Drugs for hypothyroidism

Drugs for hypothyroidism

Levothyroxine is a synthetic form of the thyroid hormone thyroxine (T4). Levothyroxine is commonly used for oral replacement therapy in the treatment of hypothyroidism. It has poor and variable oral bioavailability (40% to 80%) that can be decreased by age, foods, and certain drugs. Typically it should be taken with water only on an empty stomach 30 minutes to one hour before food, one hour before taking food, soya milk, coffee or bulk-forming laxatives (dietary fibre), and four hours before iron or calcium supplements or antacids. Levothryoxine is converted to the more potent triiodothyronine (T3) by deiodinases in the liver, kidney, and various target tissues and organs. It has a long half-life of 6 to 8 days, so it takes several weeks to reach steady-state plasma concentration. When administered orally, it has an onset of action in 3 to 5 days and must be taken consistently for 3 to 4 weeks before the peak clinical effect is achieved. The major adverse effects are due to the risk of hyperthyroidism on overdose. Risks include cardiac arrest,  hypertension, palpitations, tachycardia, anxiety, heat intolerance, hyperactivity, insomnia, irritability, and weight loss. Long-term use of high doses has been associated with increased bone resorption and reduced bone mineral density, especially in post-menopausal women.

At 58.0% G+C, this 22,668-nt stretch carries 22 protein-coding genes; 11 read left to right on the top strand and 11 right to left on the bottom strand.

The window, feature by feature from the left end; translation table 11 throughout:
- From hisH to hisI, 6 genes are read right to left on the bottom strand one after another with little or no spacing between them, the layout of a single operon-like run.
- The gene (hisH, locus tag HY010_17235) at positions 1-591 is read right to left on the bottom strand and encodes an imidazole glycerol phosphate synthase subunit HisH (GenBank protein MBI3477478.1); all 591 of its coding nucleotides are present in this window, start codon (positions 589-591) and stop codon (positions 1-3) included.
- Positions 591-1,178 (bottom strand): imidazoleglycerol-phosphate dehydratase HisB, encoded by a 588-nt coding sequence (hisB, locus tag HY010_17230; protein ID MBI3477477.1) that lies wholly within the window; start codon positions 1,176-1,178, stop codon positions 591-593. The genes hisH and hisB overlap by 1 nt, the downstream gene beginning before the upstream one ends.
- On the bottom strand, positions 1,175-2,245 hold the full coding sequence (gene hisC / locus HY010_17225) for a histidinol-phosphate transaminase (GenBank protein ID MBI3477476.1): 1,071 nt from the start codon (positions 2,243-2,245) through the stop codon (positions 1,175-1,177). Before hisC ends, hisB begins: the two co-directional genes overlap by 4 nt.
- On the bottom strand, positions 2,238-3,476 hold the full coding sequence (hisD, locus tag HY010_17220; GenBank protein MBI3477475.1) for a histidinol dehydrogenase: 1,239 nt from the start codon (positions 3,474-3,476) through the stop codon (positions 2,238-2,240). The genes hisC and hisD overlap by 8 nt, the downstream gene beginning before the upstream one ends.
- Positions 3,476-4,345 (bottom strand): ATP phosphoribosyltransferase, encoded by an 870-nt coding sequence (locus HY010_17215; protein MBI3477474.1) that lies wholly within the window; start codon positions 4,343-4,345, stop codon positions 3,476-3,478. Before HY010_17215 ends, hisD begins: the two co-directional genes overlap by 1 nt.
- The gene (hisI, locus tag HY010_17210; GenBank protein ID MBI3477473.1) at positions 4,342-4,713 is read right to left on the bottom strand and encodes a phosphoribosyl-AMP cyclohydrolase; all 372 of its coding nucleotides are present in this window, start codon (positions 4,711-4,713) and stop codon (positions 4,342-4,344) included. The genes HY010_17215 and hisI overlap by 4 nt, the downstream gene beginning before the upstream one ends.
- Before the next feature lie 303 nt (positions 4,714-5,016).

Liothyronine is a synthetic form of the thyroid hormone triiodothyronine (T3). Liothyronine is administered intravenously and orally for the treatment of myxoedema. Compared to levothyroxine, it has better oral bioavailability (approximately 95%), which is less strongly impacted by food and drugs, and a much faster onset of clinical action (2 to 4 hours) and time to peak therapeutic effect (typically 2 to 3 days). The faster onset of action is an advantage over levothyroxine in treating myxoedema. However, liothyronine is less desirable for chronic replacement therapy than levothyroxine as it is more potent and therefore has a greater risk of the cardiovascular adverse effects associated with thyroid hormone excess. Oral liothyronine is also sometimes used in combination with levothyroxine for chronic replacement therapy in patients with persistent complaints impacting their quality of life after levothyroxine alone. However, the benefits and long-term safety of combination replacement therapy remain inconclusive.


This is a review article that was published in 2022.

No votes yet